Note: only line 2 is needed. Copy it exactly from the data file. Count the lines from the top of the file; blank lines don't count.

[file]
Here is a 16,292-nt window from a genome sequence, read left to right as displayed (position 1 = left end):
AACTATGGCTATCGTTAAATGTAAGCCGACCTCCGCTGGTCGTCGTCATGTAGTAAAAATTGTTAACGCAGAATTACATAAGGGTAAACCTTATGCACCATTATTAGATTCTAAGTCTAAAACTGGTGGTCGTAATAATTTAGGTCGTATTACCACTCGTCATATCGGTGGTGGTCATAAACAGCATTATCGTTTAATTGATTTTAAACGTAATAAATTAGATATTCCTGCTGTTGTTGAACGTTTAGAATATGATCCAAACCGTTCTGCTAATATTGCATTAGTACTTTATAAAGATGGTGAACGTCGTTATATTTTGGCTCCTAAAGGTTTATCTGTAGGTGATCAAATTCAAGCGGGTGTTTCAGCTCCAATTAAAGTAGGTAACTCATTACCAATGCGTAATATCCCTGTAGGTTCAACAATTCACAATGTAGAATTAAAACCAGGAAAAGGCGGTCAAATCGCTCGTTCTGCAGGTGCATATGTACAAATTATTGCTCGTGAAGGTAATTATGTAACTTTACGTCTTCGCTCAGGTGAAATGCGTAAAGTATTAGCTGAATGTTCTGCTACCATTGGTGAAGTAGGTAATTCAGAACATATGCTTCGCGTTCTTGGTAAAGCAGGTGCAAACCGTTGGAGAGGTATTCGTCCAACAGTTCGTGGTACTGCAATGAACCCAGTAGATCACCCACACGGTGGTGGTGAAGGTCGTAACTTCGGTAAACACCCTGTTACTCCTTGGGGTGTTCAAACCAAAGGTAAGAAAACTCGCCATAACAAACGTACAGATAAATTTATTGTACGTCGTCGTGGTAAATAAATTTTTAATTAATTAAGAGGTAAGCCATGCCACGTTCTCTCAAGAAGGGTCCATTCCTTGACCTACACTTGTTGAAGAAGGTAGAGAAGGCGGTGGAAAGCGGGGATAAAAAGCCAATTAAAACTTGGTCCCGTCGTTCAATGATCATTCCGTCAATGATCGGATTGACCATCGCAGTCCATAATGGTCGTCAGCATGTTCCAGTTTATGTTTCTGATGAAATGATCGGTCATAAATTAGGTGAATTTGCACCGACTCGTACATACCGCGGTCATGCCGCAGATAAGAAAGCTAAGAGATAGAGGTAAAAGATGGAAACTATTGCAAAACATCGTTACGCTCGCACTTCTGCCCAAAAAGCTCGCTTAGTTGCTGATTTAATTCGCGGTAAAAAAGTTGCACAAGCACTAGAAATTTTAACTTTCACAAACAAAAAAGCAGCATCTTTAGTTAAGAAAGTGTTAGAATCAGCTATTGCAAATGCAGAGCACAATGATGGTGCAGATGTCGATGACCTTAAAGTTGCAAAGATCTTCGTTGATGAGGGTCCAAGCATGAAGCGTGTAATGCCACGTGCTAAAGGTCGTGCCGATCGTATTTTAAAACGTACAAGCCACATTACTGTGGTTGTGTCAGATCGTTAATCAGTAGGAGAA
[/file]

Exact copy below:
AACTATGGCTATCGTTAAATGTAAGCCGACCTCCGCTGGTCGTCGTCATGTAGTAAAAATTGTTAACGCAGAATTACATAAGGGTAAACCTTATGCACCATTATTAGATTCTAAGTCTAAAACTGGTGGTCGTAATAATTTAGGTCGTATTACCACTCGTCATATCGGTGGTGGTCATAAACAGCATTATCGTTTAATTGATTTTAAACGTAATAAATTAGATATTCCTGCTGTTGTTGAACGTTTAGAATATGATCCAAACCGTTCTGCTAATATTGCATTAGTACTTTATAAAGATGGTGAACGTCGTTATATTTTGGCTCCTAAAGGTTTATCTGTAGGTGATCAAATTCAAGCGGGTGTTTCAGCTCCAATTAAAGTAGGTAACTCATTACCAATGCGTAATATCCCTGTAGGTTCAACAATTCACAATGTAGAATTAAAACCAGGAAAAGGCGGTCAAATCGCTCGTTCTGCAGGTGCATATGTACAAATTATTGCTCGTGAAGGTAATTATGTAACTTTACGTCTTCGCTCAGGTGAAATGCGTAAAGTATTAGCTGAATGTTCTGCTACCATTGGTGAAGTAGGTAATTCAGAACATATGCTTCGCGTTCTTGGTAAAGCAGGTGCAAACCGTTGGAGAGGTATTCGTCCAACAGTTCGTGGTACTGCAATGAACCCAGTAGATCACCCACACGGTGGTGGTGAAGGTCGTAACTTCGGTAAACACCCTGTTACTCCTTGGGGTGTTCAAACCAAAGGTAAGAAAACTCGCCATAACAAACGTACAGATAAATTTATTGTACGTCGTCGTGGTAAATAAATTTTTAATTAATTAAGAGGTAAGCCATGCCACGTTCTCTCAAGAAGGGTCCATTCCTTGACCTACACTTGTTGAAGAAGGTAGAGAAGGCGGTGGAAAGCGGGGATAAAAAGCCAATTAAAACTTGGTCCCGTCGTTCAATGATCATTCCGTCAATGATCGGATTGACCATCGCAGTCCATAATGGTCGTCAGCATGTTCCAGTTTATGTTTCTGATGAAATGATCGGTCATAAATTAGGTGAATTTGCACCGACTCGTACATACCGCGGTCATGCCGCAGATAAGAAAGCTAAGAGATAGAGGTAAAAGATGGAAACTATTGCAAAACATCGTTACGCTCGCACTTCTGCCCAAAAAGCTCGCTTAGTTGCTGATTTAATTCGCGGTAAAAAAGTTGCACAAGCACTAGAAATTTTAACTTTCACAAACAAAAAAGCAGCATCTTTAGTTAAGAAAGTGTTAGAATCAGCTATTGCAAATGCAGAGCACAATGATGGTGCAGATGTCGATGACCTTAAAGTTGCAAAGATCTTCGTTGATGAGGGTCCAAGCATGAAGCGTGTAATGCCACGTGCTAAAGGTCGTGCCGATCGTATTTTAAAACGTACAAGCCACATTACTGTGGTTGTGTCAGATCGTTAATCAGTAGGAGAA